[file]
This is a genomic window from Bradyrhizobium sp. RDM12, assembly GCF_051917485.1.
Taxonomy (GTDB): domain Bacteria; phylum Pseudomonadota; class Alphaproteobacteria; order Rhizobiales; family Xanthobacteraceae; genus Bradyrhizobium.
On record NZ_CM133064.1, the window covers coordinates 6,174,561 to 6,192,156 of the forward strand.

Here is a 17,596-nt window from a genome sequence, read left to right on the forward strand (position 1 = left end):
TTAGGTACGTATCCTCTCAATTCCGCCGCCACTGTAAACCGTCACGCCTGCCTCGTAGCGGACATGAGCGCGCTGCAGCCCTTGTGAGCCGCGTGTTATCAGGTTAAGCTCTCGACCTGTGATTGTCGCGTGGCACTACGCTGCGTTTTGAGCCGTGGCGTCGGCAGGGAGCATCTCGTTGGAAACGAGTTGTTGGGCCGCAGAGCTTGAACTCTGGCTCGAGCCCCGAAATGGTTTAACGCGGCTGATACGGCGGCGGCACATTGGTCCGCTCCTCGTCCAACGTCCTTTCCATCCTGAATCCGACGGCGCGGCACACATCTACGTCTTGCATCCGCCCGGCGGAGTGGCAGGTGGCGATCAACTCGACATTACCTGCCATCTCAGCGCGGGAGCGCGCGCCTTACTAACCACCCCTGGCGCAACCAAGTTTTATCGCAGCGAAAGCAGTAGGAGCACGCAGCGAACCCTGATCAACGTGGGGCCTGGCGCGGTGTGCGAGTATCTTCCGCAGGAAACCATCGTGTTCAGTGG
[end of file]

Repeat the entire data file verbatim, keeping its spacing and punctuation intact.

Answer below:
This is a genomic window from Bradyrhizobium sp. RDM12, assembly GCF_051917485.1.
Taxonomy (GTDB): domain Bacteria; phylum Pseudomonadota; class Alphaproteobacteria; order Rhizobiales; family Xanthobacteraceae; genus Bradyrhizobium.
On record NZ_CM133064.1, the window covers coordinates 6,174,561 to 6,192,156 of the forward strand.

Here is a 17,596-nt window from a genome sequence, read left to right on the forward strand (position 1 = left end):
TTAGGTACGTATCCTCTCAATTCCGCCGCCACTGTAAACCGTCACGCCTGCCTCGTAGCGGACATGAGCGCGCTGCAGCCCTTGTGAGCCGCGTGTTATCAGGTTAAGCTCTCGACCTGTGATTGTCGCGTGGCACTACGCTGCGTTTTGAGCCGTGGCGTCGGCAGGGAGCATCTCGTTGGAAACGAGTTGTTGGGCCGCAGAGCTTGAACTCTGGCTCGAGCCCCGAAATGGTTTAACGCGGCTGATACGGCGGCGGCACATTGGTCCGCTCCTCGTCCAACGTCCTTTCCATCCTGAATCCGACGGCGCGGCACACATCTACGTCTTGCATCCGCCCGGCGGAGTGGCAGGTGGCGATCAACTCGACATTACCTGCCATCTCAGCGCGGGAGCGCGCGCCTTACTAACCACCCCTGGCGCAACCAAGTTTTATCGCAGCGAAAGCAGTAGGAGCACGCAGCGAACCCTGATCAACGTGGGGCCTGGCGCGGTGTGCGAGTATCTTCCGCAGGAAACCATCGTGTTCAGTGG